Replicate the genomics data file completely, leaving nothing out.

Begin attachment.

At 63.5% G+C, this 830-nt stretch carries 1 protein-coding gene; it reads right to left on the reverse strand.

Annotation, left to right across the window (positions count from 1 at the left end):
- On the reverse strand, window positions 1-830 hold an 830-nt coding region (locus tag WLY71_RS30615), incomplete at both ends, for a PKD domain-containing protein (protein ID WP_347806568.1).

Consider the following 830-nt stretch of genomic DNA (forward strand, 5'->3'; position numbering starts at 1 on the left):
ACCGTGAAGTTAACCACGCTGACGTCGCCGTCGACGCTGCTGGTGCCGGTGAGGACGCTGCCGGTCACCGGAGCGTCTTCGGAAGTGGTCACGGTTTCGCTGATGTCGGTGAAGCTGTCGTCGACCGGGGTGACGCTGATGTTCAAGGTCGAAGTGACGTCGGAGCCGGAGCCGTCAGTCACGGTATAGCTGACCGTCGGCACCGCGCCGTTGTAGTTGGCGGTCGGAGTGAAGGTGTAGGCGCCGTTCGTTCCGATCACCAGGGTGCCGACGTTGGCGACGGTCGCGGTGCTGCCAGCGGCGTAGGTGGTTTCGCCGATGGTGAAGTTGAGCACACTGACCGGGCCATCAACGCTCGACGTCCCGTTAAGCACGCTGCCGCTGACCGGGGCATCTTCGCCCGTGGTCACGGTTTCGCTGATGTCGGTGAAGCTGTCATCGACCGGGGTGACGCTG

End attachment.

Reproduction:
At 63.5% G+C, this 830-nt stretch carries 1 protein-coding gene; it reads right to left on the reverse strand.

Annotation, left to right across the window (positions count from 1 at the left end):
- On the reverse strand, window positions 1-830 hold an 830-nt coding region (locus tag WLY71_RS30615), incomplete at both ends, for a PKD domain-containing protein (protein ID WP_347806568.1).

Consider the following 830-nt stretch of genomic DNA (forward strand, 5'->3'; position numbering starts at 1 on the left):
ACCGTGAAGTTAACCACGCTGACGTCGCCGTCGACGCTGCTGGTGCCGGTGAGGACGCTGCCGGTCACCGGAGCGTCTTCGGAAGTGGTCACGGTTTCGCTGATGTCGGTGAAGCTGTCGTCGACCGGGGTGACGCTGATGTTCAAGGTCGAAGTGACGTCGGAGCCGGAGCCGTCAGTCACGGTATAGCTGACCGTCGGCACCGCGCCGTTGTAGTTGGCGGTCGGAGTGAAGGTGTAGGCGCCGTTCGTTCCGATCACCAGGGTGCCGACGTTGGCGACGGTCGCGGTGCTGCCAGCGGCGTAGGTGGTTTCGCCGATGGTGAAGTTGAGCACACTGACCGGGCCATCAACGCTCGACGTCCCGTTAAGCACGCTGCCGCTGACCGGGGCATCTTCGCCCGTGGTCACGGTTTCGCTGATGTCGGTGAAGCTGTCATCGACCGGGGTGACGCTG